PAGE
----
Former Gophers guard Ray Williams, who spent most of his 10-season NBA career with the New York Knicks, died Friday, March 22, at age 58 after suffering from colon cancer.
Williams, a Mount Vernon, N.Y., native, had been receiving treatment at Manhattan's Sloan-Kettering Cancer Center. He died at his sister-in law's home in New York on Friday morning, former Gophers coach Jim Dutcher said.
Dutcher spoke Friday with Williams' wife, Linda, about the cancer, which had spread to Williams' spine and liver. Williams was very weak at the end, but they had a "nice talk" Tuesday, Dutcher said.
Dutcher also reminisced about Williams on Friday with two of the player's former Gophers teammates, Osborne Lockhart and Flip Saunders.
"He was not in good shape the last few weeks," Dutcher said. "They (flew) him from Florida back to Manhattan. He was in the hospital until earlier this week. Then they took him out."
According to the New York Post, Knicks owner James Dolan paid for Williams to be taken from Florida to be treated at the Manhattan hospital.
The 6-foot-3 Williams averaged 18.9 points, 6.6 rebounds and a school-record 5.7 assists in his two-season University of Minnesota career (1975-77). The Knicks chose him 10th overall in the NBA draft in 1977. He averaged 15.5 points and 5.8 assists during his NBA career before retiring in 1987.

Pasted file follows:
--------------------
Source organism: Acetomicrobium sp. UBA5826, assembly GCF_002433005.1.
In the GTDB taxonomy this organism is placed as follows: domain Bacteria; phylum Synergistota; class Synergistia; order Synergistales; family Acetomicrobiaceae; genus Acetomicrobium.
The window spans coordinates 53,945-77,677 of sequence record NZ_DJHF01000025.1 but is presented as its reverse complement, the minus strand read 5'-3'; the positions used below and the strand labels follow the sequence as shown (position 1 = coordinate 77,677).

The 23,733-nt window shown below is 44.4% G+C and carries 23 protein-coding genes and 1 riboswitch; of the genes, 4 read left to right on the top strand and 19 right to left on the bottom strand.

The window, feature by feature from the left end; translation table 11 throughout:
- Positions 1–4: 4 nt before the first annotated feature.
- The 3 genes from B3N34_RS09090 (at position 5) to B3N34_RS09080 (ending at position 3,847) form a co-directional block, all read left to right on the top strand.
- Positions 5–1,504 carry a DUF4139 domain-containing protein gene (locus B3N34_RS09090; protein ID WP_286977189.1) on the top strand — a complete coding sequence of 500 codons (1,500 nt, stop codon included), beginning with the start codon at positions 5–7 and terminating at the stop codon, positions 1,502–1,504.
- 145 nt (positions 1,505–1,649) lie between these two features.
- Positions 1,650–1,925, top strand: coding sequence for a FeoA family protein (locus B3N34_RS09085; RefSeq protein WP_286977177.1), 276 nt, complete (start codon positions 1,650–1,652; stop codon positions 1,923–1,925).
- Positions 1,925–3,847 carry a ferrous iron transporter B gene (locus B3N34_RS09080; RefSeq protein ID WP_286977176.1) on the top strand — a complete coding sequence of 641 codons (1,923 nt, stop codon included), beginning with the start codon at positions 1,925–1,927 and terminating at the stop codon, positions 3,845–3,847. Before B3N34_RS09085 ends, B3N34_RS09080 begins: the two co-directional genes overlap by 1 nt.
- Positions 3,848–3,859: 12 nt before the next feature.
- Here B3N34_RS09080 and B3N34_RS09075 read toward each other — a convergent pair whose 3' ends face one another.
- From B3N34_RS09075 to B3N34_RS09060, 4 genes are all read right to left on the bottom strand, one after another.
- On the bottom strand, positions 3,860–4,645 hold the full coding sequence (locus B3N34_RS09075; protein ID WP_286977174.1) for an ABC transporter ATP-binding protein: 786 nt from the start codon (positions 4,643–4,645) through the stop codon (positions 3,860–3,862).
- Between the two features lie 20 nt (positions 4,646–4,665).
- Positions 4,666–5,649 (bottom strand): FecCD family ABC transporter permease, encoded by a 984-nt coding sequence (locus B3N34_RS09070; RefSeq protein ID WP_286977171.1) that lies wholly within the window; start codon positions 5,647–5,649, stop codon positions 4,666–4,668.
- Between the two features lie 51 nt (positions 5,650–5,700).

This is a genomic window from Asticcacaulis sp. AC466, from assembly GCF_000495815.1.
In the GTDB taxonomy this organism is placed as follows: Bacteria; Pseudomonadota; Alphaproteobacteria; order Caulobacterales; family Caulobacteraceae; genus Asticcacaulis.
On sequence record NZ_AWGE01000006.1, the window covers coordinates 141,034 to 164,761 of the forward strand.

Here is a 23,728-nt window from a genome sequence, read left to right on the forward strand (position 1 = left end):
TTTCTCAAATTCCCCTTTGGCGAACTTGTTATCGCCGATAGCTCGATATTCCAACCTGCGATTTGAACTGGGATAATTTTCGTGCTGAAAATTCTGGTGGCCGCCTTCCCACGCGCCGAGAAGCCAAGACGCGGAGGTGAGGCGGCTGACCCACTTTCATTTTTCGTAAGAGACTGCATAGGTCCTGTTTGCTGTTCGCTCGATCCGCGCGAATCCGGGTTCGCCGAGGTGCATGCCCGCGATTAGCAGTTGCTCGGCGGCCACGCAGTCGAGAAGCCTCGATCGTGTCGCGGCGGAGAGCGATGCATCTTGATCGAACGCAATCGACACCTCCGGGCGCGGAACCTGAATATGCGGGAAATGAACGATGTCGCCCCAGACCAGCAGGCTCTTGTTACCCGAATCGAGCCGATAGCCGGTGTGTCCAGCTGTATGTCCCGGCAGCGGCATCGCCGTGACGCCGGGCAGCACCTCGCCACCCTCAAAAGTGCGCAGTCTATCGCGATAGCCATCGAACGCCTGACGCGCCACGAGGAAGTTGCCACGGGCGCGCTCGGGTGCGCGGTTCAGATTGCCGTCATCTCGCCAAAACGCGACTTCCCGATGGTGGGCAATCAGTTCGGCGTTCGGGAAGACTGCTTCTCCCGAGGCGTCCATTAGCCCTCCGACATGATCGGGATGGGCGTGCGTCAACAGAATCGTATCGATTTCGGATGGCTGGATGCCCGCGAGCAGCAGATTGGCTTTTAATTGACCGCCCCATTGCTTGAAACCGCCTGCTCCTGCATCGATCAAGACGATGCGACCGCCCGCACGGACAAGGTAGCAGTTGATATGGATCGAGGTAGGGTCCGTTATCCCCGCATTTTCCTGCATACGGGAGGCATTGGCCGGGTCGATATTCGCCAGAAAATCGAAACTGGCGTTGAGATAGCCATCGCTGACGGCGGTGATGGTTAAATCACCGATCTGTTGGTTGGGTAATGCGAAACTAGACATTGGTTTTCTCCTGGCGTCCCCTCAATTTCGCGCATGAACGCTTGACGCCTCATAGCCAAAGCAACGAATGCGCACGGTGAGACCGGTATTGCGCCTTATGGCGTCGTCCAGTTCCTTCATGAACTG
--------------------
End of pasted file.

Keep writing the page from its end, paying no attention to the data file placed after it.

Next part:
"He was such a great athlete -- strong with a great jumper," Dutcher said. "He had outstanding quickness and vision on the
court. You ask people who played with Ray in college or in the pros, they'll tell you he's as good an athlete as they ever saw. The guys who played with him would tell you that he was a great teammate, too."
Saunders described Williams as "pound for pound the best player to play" for the Gophers during his time. That's high praise, considering it was the golden era of "Big Man U" with Mychal Thompson and Kevin McHale.
"At 6-3, he could play any position," Saunders said. "He led us in assists. He could carry the game scoring-wise. He could create his own shot. He was our second- or third-best rebounder. He had such great competitiveness."
After playing in the NBA, Williams fell on hard times financially. He filed for bankruptcy and lost his wife and children. He became homeless.
A few years ago, Dutcher said, the former Gophers coach helped some of Williams' friends get Williams a job in Mount Vernon for the city's recreation department. Williams had to quit working after he was diagnosed with colon cancer and had surgery, according to Dutcher.
"He and his wife went back down to Florida," Dutcher said, "but that's when the cancer just spread."
Saunders said he last talked to Williams a week ago. He thought his old teammate had a lot of "enthusiasm in his voice."
"He never really looked at things in a negative way," Saunders said. "He was a proud individual. He wanted to do things on his own. He never had any regrets. That's how he lived his life."
(c)2013 the Pioneer Press (St. Paul, Minn.)
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